Indie Dev Gives Borderlands the Artistic Thumbs Up

| 1 Apr 2011 12:00

It doesn't have to be an either/or decision when it comes to fun and art in videogames.

Shadow of the Colossus, BioShock, Flower: These are the kinds of games that people tend to bring up when the "are games art?" question comes up. But what about a game like Borderlands? Surely, its focus on guns and loot disqualify it from ever being anything more than a plaything, right? Well, not necessarily; In Issue 299 of The Escapist, indie developer Jonas Kyratzes argues that there are many different forms of art, and the fact that a game is fun doesn't prevent it from being art as well.

Now, I know this is going to sound radical, and I know some people don't want to hear this ... but the mainstream games industry has produced some truly, truly great games.

There is a certain mindset, for example, that sneers at a game like Borderlands. It's all gameplay, that mindset says, nothing more than hollow entertainment. Running around some desert planet shooting bandits and alien monsters cannot possibly be art. Where is the depth? Where is the meaning?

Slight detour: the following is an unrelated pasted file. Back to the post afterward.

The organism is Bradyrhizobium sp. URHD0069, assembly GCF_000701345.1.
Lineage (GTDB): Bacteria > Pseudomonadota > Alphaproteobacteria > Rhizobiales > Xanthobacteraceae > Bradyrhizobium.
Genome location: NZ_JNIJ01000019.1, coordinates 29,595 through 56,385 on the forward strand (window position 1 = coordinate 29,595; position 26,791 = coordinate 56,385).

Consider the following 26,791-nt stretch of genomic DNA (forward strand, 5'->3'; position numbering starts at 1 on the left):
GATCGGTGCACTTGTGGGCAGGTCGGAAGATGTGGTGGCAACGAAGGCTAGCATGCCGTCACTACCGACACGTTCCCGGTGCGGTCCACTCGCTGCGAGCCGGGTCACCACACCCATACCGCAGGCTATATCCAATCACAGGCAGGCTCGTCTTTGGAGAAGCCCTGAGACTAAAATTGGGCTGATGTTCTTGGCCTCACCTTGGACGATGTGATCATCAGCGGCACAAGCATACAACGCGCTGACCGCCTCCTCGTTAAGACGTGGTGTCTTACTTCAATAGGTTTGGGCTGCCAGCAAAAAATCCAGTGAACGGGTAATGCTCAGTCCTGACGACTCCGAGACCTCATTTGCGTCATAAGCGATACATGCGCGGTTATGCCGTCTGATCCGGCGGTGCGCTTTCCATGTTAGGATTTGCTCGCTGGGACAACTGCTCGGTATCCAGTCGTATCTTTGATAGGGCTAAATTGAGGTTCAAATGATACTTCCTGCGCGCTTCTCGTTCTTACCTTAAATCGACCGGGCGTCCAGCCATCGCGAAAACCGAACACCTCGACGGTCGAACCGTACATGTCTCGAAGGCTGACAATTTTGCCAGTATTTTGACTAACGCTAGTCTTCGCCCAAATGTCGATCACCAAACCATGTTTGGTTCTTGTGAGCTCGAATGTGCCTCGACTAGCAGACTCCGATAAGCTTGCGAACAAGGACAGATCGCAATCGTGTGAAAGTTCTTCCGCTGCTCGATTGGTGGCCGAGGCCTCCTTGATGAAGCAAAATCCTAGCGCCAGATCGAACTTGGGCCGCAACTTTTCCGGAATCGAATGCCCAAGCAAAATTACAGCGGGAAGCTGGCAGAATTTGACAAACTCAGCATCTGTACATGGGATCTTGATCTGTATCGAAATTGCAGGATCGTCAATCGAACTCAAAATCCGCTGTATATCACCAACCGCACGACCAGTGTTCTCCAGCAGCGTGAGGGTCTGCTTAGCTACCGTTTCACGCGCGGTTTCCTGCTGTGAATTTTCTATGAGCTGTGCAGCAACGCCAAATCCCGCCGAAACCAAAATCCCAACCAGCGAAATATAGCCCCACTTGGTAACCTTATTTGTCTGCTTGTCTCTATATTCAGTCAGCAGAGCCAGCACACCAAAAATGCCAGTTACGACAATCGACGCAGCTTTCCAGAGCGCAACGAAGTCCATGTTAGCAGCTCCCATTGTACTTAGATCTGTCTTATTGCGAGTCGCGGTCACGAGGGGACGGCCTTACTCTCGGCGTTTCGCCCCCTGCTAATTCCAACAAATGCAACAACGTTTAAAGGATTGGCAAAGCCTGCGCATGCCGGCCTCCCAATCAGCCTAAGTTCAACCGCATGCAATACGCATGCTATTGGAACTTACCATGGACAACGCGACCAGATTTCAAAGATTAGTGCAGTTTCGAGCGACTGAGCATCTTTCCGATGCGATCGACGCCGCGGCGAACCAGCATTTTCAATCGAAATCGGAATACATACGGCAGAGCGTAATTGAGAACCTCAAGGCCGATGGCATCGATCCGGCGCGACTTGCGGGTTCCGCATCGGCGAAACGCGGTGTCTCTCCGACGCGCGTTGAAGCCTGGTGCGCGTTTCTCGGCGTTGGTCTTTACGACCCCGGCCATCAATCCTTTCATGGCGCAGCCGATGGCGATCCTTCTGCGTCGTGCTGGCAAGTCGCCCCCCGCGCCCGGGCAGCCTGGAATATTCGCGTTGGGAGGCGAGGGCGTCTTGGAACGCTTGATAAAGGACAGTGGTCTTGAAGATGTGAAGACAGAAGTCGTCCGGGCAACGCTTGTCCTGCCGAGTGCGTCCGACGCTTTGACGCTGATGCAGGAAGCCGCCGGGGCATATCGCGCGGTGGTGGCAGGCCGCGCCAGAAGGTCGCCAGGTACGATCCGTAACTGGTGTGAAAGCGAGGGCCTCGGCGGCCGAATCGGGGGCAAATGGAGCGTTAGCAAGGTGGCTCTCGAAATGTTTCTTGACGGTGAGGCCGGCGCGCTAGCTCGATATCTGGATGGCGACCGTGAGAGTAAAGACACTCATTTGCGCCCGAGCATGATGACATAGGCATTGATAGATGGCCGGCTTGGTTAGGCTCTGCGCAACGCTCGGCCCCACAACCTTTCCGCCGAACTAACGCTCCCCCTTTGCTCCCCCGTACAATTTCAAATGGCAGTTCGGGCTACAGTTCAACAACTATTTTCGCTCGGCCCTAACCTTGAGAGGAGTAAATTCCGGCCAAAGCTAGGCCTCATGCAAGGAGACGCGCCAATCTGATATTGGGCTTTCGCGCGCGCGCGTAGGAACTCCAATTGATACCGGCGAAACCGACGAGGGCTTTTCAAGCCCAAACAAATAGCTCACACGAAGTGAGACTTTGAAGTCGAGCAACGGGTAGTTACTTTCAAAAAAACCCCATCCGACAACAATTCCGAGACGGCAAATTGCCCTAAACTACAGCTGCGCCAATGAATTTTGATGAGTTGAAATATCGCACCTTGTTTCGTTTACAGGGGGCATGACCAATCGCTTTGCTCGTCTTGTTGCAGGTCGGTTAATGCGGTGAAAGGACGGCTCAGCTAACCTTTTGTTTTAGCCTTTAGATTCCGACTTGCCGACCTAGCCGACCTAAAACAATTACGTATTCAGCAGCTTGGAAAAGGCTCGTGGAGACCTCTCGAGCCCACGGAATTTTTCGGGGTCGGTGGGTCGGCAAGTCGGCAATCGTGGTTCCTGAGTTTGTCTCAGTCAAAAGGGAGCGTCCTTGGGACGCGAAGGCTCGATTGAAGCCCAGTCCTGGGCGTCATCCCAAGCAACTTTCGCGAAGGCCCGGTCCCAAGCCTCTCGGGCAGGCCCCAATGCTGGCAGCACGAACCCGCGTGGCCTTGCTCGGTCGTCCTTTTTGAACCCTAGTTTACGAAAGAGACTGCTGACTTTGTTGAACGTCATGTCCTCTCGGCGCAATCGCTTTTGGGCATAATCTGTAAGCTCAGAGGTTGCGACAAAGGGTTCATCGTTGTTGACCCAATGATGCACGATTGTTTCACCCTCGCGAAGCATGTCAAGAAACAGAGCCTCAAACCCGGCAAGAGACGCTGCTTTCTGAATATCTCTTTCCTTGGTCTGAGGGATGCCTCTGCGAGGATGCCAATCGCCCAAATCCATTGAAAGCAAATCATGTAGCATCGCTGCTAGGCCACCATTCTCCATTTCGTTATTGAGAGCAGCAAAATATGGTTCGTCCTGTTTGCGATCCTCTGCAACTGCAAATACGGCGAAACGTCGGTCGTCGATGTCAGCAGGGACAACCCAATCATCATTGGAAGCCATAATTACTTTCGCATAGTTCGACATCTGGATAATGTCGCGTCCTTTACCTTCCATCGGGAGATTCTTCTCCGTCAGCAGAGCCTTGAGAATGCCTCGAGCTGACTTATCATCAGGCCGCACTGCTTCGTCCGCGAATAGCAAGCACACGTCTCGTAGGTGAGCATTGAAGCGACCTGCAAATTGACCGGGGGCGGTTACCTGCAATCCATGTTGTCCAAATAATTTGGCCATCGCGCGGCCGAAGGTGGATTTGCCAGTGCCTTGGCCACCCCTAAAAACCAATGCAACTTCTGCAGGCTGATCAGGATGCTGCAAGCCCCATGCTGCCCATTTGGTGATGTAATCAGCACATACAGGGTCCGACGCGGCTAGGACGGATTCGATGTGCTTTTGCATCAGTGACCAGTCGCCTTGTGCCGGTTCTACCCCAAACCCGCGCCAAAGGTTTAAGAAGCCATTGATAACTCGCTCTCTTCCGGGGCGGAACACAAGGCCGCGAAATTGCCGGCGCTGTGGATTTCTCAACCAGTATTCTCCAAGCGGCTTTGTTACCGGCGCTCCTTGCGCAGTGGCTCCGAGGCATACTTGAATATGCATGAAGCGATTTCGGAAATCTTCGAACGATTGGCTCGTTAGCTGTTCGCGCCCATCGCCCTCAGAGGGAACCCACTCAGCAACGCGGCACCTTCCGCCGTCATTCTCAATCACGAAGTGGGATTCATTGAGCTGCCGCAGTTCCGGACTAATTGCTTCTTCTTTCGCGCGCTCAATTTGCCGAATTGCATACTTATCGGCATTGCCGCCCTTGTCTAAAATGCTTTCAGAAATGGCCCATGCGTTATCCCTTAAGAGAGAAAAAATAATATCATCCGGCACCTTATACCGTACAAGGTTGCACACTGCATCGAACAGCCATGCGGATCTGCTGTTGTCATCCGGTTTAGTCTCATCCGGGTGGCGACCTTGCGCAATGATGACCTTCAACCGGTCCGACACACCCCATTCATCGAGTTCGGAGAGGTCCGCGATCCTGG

Well, the depth and the meaning are right there, if one chooses to look ... Borderlands is actually chock-full of story, which it chooses to tell via the tools of world-building, as opposed to cut scenes and dialog. Pandora is a planet whose history is dominated by corporations, a planet stripped of its resources and then left to rot. The unpleasant legacies of that history are everywhere: in giant trash heaps that dot the desert plains, in bandits who were prisoners forced to work on Pandora and then left behind, in half-abandoned settlements struggling to survive on this dry rock.

The more ancient history of the planet is all around you, too. Traces of a fallen, non-human civilization rise out of the sand; gigantic bones chillingly demonstrate that the ecosystem once supported considerably larger life forms; visual hints combine to show you that some of the areas you're exploring were once deep under water.

Kyratzes makes the case that there is a difference between "artistic" and "art," and for all its silliness and fun, there was an awful lot going on with Borderlands. You can read more about it in his article, "The Bolshevik in the Borderlands."

Comments on